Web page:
The Secretary-General of the Indonesian Association of Coconut Processing Industry (HIPKI) Donatus Gede Sabon is warning of the dangers and vulnerability of an economy that is heavily relying on a single commodity, in this case, palm oil.
While the Indonesian government says the country’s oil palm plantations cover some 14 million hectares, a study conducted by palm oil industry watchdog Sawit Watch puts the figure much higher, at more than million hectares.
Eye on the Forest said that it found Indonesia’s top four palm oil producers, better known as the “Big 4” – GAR, Musim Mas, RGE, and Wilmar – had purchased, often repeatedly, from mills that have been flagged as having often dealt in illegal palm oil
“farmers should be able to pocket RP 1,300-Rp 1,500 per kilogram of fresh fruit bunch but what is happening on the field is that prices could reach Rp 600 per kilogram,” APKASINDO Deputy Secretary-General Rino Afrino told The Palm Scribe.
GAPKI said that amid the uncertainty in the market, and the heightening trade war tension between China and the United States, the government should accord special attention to the palm oil industry so that palm oil prices do no continue to deteriorate.
Careful selection of oil palm seedling, including by checking on their source, is important if the crops is to produce a good yield and quality, a seed breeder said.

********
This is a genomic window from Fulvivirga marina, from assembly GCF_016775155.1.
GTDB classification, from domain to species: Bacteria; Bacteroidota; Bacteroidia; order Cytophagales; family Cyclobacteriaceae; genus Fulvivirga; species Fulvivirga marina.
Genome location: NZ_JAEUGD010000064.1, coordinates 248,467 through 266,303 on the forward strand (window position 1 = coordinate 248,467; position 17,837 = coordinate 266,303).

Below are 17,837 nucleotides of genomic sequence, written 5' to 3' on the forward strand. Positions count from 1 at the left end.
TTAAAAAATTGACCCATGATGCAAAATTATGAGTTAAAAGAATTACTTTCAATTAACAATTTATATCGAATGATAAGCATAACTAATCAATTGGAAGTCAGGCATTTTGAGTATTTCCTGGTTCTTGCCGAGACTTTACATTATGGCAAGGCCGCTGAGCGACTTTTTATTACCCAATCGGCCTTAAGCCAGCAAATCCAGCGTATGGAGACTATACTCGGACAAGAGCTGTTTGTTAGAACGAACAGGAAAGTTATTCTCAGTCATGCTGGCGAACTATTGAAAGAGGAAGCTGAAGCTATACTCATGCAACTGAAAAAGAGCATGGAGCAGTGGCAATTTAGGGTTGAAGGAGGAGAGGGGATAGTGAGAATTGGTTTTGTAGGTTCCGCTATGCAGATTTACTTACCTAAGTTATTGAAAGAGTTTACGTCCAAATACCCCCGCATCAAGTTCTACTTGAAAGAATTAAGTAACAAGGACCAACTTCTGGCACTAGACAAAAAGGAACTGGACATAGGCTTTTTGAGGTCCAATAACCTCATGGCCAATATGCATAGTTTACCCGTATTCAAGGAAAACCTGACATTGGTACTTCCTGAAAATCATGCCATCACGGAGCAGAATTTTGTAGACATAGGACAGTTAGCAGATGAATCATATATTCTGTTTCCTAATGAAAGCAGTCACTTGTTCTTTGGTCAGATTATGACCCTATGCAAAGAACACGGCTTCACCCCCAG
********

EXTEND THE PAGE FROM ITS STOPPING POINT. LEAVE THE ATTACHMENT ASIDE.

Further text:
“I think that so much of this industry is already in place and there is no turning back, really. The question is how much more, how further will it go,” Fries said.
The Indonesian Palm Oil Board (DMSI), Solvent Extractors Association (SEA) India, and Solidaridad Network Asia Limited (SNAL) have signed a Memorandum of Agreement that reaffirmed cooperation between them on a sustainable development of the vegetable oil sector, including palm oil and is derivatives.
The Papua Commission on Information (KIP) has ruled that the Papua office of the Land Agency (BPN) should open up information on palm oil concessions in Papua to the public, Papua Legal Aid Institute (LBH Papua) Director Simon Pattiradjawane said
“Building up an agreement with farmers is the most difficult part because usually, they will first ask about the benefits. One of the benefits that they usually ask is whether the prices of their fresh fruit bunches would change if they get certified,” said Setara Jambi Foundation Director Rukaiyah Rafiq.